God has endowed us with the spirit of power, love, and sound judgment. Thus, when God’s favor rests upon us, we need not succumb to fear. Do not allow fear to cripple you. Remember, with God, all things are possible. Instead of fleeing from darkness, embrace it, for you have been rescued from it. Your purpose is not to remain confined to your current state; rather, you are meant to charge into the darkness as a bearer of light, as the world’s salt. You’ve been designated as a potent instrument against the dominion of darkness.
Consider this: when the devil turns his attention towards you, he does so with trepidation. Not the kind of trembling we’ve joyfully spoken of, but a genuine fear. He is aware of your potential impact on the kingdom. He recognizes the power vested in you—the spirit of love, power, and sound judgment. There exists no force that can thwart your endeavors. Hence, stand resolute, exhibit boldness, and fearlessly advance.
Take the plunge and wholeheartedly pursue what God is beckoning you towards. I’ve come across a saying that’s worth sharing: “Do it afraid until you’re no longer afraid.” Even if God’s calling nudges you to share the love of Jesus with others, though it might seem daunting, trust me, I empathize—I get nervous each time the Holy Spirit prompts me to do so. Yet, take that leap even when fear lingers, because eventually, a time will come when the fear dissipates. You’ll reach a point where the very thing that once daunted you becomes something you’re comfortable doing.
Consider Mary’s experience. It’s likely she felt trepidation too. The task before her was overwhelming. Nevertheless, she boldly proclaimed, “Lord, if this is Your will, let it be done.” Following the reception of this profound and intimidating promise, she didn’t retreat into isolation.
Mary’s response to her daunting assignment is truly remarkable. Instead of withdrawing, she breaks into a song of praise, known as the Magnificat. In this song, she rejoices in God, her savior, showcasing her faith and surrender to His plan. Let this be a lesson for us all: fear should not hold us back. Rather, it’s a call to sing, to rejoice, and to find solace in God. When God summons you, He isn’t leading you towards a life dominated by fear. Quite the contrary, His intention is for you to experience absolute freedom.
Often, we find reasons to object. “God, I’m not a skilled speaker. Why choose me?” “I’m not qualified for this task. Why send me?” “I’m just a woman.” “I’m too young.” “My background isn’t ideal.” “I lack resources.” Such excuses can be veiled in humility but might actually stem from pride. Leave your pride and these seemingly humble excuses behind. Understand that God’s call isn’t to a life shackled by fear or cushioned by excuses. He beckons you towards a life characterized by confidence, boldness, a sound mind, and immense power. Our achievements wouldn’t be possible without God; He excels in crafting miracles, in navigating the impossible.
Today, if you find yourself immersed in what seems like an insurmountable situation, embrace it, for it’s precisely in these moments that your need for God becomes undeniable. Can we all stand, surrendering our hearts to God? Let’s pray together, inviting God to move within us, to shape our hearts according to His divine ways, so that He can enact the impossible.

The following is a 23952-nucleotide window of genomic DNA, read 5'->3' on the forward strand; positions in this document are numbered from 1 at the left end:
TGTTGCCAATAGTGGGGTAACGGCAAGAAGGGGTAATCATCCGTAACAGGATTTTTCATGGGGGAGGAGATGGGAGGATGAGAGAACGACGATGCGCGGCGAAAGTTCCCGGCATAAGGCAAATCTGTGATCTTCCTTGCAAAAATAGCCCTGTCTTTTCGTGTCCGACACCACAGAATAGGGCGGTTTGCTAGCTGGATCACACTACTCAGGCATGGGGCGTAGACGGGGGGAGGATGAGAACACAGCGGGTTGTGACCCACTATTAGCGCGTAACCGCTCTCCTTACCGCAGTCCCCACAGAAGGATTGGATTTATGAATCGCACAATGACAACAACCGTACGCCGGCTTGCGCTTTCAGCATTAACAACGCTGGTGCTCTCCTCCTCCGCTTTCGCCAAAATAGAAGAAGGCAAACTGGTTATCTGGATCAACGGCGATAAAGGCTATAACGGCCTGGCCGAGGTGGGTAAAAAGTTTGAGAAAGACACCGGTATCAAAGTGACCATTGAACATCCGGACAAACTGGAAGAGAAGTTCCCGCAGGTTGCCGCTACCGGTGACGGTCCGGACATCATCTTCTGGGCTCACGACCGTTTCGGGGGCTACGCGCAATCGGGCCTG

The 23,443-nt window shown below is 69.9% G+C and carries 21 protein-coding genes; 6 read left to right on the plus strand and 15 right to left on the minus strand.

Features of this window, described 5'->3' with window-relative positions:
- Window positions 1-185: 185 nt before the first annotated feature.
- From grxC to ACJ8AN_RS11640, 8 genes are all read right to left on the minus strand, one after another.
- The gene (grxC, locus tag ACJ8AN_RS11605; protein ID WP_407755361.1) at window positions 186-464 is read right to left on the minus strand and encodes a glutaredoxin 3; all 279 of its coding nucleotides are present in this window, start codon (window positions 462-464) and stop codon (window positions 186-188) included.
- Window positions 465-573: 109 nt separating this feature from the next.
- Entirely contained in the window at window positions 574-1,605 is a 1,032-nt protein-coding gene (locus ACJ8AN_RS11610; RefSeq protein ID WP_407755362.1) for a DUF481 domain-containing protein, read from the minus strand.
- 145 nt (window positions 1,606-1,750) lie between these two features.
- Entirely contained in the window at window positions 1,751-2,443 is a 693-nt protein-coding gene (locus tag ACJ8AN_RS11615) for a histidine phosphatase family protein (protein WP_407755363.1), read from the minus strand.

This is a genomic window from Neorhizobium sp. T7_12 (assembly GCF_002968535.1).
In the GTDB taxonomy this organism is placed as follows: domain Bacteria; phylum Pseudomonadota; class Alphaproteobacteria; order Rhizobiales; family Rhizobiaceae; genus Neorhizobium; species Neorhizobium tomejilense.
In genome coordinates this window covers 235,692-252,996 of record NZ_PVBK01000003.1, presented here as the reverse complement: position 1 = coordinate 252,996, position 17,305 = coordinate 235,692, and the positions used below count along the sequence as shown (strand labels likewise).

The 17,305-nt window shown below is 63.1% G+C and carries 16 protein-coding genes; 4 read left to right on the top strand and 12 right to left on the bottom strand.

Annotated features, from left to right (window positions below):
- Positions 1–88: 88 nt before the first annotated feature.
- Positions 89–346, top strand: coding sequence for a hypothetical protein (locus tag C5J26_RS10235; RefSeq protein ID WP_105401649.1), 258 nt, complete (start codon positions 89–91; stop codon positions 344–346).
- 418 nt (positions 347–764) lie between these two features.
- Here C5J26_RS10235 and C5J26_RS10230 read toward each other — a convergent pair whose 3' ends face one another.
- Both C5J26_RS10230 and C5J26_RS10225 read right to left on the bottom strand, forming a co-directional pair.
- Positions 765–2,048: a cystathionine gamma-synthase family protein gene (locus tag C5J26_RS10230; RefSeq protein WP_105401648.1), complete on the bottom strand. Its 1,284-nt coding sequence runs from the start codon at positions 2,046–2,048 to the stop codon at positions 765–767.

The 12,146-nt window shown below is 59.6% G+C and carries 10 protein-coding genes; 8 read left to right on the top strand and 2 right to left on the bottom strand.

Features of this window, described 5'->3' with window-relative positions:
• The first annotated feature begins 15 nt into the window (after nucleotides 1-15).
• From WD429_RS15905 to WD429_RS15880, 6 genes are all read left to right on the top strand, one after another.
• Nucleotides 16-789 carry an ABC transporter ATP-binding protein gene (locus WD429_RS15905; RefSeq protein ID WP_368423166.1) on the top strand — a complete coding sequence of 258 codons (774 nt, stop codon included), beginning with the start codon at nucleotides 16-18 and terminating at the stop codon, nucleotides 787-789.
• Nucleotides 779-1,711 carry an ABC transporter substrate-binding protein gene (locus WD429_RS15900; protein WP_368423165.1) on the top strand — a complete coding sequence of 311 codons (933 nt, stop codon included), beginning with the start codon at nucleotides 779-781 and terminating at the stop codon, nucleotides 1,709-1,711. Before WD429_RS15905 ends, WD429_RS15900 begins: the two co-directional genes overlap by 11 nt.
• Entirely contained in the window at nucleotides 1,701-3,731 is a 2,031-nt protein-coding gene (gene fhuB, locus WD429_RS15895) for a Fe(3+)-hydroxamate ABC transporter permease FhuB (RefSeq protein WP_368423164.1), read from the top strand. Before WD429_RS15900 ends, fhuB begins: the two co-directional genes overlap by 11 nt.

If you’re waiting for healing, place your trust in the God of impossibilities, the One who wields the power of miracles. Open your heart to His healing touch. For those seeking improved job prospects or promotions, understand that His favor rests upon you. While it might not unfold according to your timetable or plans, remember that His ways transcend ours. His intentions for you exceed your immediate vision. If God’s calling beckons you toward a relationship that appears daunting or intimidating, know that He stands by your side. His favor extends not only to you but to your partner as well.
His favor rests upon your marriage. If God is beckoning you to step out of your comfort zone and embrace a radical path, move forward with confidence, for He walks beside you, banishing any sense of solitude. Banish your fears, revel in the joy of a partnership with God. Remember, nothing is insurmountable.
Father; we willingly submit. We relinquish our plans, inviting You, Lord, to disrupt and supersede our designs with Your divine purpose. Open our eyes to perceive the grander scheme, to step back from our comfort, and help us grasp the Kingdom’s calling that summons us. Illuminate our understanding, grant us the knowledge that it’s not merely about outpacing others. This isn’t Your summon. Rather, You’ve tasked us with establishing Your dominion here on Earth, Father, to manifest Your will as it is manifest in heaven. Thus, we embrace Your plans. We welcome Your favor. We yield to Your potential to redirect our intentions. Lord, make us prepared for Your summons, for the promises and assignments You bestow. We refuse to act independently, Father. Our desire is to move forward with the certainty that Your presence accompanies us, that You’ve certified us, that Your worthiness defines our own. Amen